- Bicycle Culture by Design: "danish design"

Looooooooong John in Christiania
I had a little photo assignment out at Christiania the other day. Christiania is quite a famous place in Copenhagen. Back in 1971 a group of squatters took over an abandoned military area and established a Free Town. Being the 1970’s, the authorities took it lightly and the community was allowed to grow and thrive.

A demonstration with a cyclist holding the flag of Christiania.It has been called Europe’s Greatest Social Experiment and the free town is well-established in Danish culture and society, despite the fact that they choose to run their own show in good collective fashion. There are kindergartens, cafés, shops, concert venues and many handbuilt houses along the old bastions of Copenhagen.The current government wants to ’normalise’ the free town and there is doubt as to it’s future. I took some photos and and then went for a bike ride through the area for the first time in years. This being a bicycle blog, it is worth mentioning that bicycles are alive and well. It’s unbelievable the selection of work bikes you can find, like the super long john up top.

Or these two long johns. Good thing I don't really give a toss about bikes apart from on an aesthetic level because if I were a vintage bike freaky person I would have peed myself.Instead I got all poetic n' shit, dood.

I paid a visit to the Christiania Bikes workshop where Christiania Bikes were born. The Mother of all modern cargo bikes. They started out making trailers and then in 1984, they started making cargo bikes. This being the Spiritual Home of Cargo Bikes, it was obvious to use a time-tested design and modernise it. The no-nonsense form and function are still popular today. For many years, 'christiania bike' was a generic term for cargo bike.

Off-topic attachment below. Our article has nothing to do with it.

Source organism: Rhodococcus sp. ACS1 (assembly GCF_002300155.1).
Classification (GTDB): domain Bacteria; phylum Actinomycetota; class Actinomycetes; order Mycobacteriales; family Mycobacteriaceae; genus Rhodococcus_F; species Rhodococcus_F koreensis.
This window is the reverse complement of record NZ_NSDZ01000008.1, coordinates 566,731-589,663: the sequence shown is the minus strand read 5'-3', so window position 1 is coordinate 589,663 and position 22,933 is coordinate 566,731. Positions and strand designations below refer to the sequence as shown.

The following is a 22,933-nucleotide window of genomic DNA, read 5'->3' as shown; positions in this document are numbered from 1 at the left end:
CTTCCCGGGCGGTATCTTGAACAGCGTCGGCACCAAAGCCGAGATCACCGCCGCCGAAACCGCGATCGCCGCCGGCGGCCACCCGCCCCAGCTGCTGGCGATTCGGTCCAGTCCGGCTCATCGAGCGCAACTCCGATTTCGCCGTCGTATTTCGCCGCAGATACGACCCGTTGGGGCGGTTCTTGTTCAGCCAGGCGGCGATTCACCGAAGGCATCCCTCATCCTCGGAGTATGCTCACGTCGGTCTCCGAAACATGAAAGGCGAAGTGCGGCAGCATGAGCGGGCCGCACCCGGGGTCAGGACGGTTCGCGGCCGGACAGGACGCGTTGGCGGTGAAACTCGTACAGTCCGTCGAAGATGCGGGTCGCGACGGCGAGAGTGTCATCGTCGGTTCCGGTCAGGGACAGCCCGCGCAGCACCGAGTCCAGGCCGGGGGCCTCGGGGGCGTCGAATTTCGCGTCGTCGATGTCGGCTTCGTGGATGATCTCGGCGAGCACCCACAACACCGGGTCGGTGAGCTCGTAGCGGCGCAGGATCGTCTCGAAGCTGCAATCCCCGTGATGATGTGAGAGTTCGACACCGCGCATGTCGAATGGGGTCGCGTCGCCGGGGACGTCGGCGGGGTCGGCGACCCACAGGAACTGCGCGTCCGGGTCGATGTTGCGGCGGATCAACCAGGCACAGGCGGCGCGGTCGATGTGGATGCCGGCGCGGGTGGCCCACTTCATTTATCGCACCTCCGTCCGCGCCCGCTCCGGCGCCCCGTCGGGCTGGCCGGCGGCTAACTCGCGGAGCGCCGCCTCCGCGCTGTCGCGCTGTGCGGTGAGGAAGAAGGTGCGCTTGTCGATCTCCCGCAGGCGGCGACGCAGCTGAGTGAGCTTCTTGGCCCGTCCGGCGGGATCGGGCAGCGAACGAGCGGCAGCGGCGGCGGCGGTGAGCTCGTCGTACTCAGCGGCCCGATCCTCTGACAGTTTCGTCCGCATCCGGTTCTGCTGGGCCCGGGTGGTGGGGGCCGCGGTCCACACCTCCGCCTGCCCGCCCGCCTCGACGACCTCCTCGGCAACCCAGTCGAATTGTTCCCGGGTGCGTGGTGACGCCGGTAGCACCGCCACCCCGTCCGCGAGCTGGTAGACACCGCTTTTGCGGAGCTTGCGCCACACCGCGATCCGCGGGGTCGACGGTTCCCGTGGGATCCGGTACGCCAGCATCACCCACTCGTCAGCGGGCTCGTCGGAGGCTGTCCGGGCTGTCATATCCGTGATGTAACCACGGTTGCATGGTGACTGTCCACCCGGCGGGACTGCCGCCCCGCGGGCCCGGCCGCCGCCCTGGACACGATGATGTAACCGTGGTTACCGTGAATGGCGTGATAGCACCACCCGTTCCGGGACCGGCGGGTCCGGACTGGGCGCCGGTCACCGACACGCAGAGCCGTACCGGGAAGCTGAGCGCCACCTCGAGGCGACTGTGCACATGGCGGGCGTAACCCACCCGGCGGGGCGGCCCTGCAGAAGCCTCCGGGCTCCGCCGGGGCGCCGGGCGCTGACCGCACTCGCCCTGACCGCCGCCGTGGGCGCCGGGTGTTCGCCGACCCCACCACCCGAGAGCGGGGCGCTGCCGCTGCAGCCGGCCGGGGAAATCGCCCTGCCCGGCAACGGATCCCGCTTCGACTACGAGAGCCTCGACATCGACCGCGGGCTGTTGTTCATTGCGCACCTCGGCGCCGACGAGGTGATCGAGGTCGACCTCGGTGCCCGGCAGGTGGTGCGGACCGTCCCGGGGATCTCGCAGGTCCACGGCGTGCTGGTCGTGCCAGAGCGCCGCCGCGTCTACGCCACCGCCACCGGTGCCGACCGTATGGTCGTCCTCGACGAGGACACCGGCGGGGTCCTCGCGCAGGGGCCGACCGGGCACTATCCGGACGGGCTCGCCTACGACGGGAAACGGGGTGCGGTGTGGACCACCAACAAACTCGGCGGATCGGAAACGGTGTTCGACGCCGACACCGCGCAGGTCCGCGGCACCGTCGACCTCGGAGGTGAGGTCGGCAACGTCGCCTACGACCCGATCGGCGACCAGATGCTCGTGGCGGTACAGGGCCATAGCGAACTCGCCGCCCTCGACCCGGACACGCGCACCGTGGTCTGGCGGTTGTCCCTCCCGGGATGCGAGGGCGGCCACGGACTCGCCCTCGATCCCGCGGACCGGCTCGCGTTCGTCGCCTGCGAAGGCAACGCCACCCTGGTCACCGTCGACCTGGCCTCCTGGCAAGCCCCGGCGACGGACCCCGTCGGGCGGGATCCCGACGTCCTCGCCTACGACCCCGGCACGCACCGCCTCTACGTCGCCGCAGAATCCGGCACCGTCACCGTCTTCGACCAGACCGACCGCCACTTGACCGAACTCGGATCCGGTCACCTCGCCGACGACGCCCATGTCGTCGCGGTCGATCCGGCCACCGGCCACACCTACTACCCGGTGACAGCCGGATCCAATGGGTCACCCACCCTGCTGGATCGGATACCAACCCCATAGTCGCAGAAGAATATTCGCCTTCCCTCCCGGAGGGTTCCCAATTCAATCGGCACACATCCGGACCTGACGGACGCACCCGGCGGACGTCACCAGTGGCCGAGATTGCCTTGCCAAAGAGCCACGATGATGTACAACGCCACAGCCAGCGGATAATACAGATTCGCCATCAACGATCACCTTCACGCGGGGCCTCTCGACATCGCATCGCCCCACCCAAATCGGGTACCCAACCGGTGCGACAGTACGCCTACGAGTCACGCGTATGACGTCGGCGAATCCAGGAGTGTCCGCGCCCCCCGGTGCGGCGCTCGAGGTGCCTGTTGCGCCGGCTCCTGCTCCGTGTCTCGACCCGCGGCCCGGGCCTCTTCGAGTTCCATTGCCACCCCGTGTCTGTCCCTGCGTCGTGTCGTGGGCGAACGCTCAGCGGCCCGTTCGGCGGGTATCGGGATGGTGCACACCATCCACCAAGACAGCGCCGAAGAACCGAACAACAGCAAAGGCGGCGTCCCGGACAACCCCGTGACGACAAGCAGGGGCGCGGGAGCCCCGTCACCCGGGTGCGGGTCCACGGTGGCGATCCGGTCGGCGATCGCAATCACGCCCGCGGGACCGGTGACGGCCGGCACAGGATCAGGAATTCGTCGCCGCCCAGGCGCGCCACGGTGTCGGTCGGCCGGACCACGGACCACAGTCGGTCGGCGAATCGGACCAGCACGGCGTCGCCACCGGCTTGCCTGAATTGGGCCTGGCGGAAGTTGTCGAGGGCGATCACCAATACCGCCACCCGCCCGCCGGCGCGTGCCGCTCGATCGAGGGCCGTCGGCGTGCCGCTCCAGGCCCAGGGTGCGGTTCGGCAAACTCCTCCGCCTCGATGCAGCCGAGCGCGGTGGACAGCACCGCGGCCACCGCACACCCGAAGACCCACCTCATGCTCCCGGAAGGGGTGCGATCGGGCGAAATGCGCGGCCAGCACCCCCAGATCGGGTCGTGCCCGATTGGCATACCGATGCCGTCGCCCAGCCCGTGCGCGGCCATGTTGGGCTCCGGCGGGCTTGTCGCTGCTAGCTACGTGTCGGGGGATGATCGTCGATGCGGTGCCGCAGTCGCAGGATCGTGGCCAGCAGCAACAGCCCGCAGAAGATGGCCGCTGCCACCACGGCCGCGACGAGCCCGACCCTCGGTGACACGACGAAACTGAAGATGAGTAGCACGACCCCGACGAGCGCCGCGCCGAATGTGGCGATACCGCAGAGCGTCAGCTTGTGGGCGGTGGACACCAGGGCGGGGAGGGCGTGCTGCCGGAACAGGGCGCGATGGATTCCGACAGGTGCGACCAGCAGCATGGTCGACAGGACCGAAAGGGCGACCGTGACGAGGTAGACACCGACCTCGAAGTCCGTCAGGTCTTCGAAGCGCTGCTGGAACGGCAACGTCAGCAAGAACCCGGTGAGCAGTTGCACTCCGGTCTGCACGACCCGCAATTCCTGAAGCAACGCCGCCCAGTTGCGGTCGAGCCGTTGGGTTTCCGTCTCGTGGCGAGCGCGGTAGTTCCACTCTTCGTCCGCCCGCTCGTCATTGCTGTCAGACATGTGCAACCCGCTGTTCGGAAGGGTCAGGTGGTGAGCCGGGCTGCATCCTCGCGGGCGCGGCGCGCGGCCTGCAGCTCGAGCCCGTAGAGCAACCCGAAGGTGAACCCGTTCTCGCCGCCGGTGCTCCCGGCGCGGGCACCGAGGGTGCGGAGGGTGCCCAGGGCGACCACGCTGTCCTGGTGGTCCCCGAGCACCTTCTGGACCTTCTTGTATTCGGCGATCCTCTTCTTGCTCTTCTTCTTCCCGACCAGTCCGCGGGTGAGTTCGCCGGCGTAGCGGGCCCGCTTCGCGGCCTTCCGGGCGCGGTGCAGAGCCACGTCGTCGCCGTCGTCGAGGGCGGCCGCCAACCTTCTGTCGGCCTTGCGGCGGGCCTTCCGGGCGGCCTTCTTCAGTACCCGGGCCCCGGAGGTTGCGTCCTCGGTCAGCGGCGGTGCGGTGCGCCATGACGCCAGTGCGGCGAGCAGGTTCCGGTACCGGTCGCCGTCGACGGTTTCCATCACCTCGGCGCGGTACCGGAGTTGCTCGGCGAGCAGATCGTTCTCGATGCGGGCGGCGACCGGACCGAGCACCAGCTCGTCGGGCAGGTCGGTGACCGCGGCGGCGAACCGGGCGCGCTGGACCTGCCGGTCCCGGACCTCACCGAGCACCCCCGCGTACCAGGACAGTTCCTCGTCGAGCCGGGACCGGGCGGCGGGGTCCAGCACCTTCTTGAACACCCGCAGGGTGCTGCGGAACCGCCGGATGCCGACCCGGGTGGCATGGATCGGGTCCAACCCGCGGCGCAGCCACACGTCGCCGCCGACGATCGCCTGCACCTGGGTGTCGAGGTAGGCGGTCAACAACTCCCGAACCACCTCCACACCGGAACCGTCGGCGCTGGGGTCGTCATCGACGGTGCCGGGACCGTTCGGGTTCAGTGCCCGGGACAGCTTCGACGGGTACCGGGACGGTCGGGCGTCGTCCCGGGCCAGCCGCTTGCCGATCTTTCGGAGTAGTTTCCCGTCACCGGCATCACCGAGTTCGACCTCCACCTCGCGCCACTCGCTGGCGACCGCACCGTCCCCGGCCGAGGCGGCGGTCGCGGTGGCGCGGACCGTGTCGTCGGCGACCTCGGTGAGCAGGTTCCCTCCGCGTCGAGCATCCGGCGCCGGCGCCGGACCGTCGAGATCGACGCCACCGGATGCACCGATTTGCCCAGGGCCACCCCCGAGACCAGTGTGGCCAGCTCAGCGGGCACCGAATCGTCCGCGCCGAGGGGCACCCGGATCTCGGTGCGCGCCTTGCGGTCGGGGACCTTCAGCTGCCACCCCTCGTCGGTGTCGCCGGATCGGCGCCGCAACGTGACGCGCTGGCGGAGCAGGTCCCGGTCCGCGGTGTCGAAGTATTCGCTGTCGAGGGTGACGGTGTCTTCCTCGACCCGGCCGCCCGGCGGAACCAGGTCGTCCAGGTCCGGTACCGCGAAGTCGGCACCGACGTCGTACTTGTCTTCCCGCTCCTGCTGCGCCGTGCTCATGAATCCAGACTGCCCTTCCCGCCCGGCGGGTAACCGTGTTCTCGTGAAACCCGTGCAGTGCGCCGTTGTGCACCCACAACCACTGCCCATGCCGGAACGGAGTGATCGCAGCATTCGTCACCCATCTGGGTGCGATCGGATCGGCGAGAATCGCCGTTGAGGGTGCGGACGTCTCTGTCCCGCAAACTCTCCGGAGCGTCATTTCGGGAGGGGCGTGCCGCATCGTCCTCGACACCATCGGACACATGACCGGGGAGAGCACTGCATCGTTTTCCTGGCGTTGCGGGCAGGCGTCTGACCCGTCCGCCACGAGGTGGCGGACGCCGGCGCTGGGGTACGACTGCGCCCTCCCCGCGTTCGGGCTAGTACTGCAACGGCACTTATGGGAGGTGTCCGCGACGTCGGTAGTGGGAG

Photo from of one of the first models in 1984.

Production of the bikes moved to the Danish island of Bornholm a while back, but there is still a workshop/shop on the premises in Christiania, in the old blacksmith building. Wonderful to see so many bikes lined up waiting to be picked up.

It was also cool to see these cool two-wheeler cargo bikes that are newest branch on the Christiania Bike family tree. The guys in the shop just called them long johns, since they haven't been given a name yet. All these two-wheelers are just new generations of the old long john. This new Christiania model looks classy and smart. You'll have to wait until next year for them to hit the market and continue Christiania Bikes' proud legacy.

As a Copenhagener you can get all sentimental upon seeing one. I saw one in Berlin once and got homesick for Copenhagen. Seeing photos of Patrick's trike in Portland gets me all warm and fuzzy.

The Christiania bike is such an integral part of Copenhagen culture that you can't imagine the bike lanes without it.

Here's a link to Christiania Bikes website in Danish, with some English and here's the link to their international site.

I just discovered that I have an alarming number of photos of Christiania bikes on Flickr, which you can see here in a gallery.

And here's a link to a set with many other photos of Christiania - both the town and the bikes.

The Christiania bike is one of the brands that enjoys a healthy export market. You can get them in Australia , in London and around Europe.

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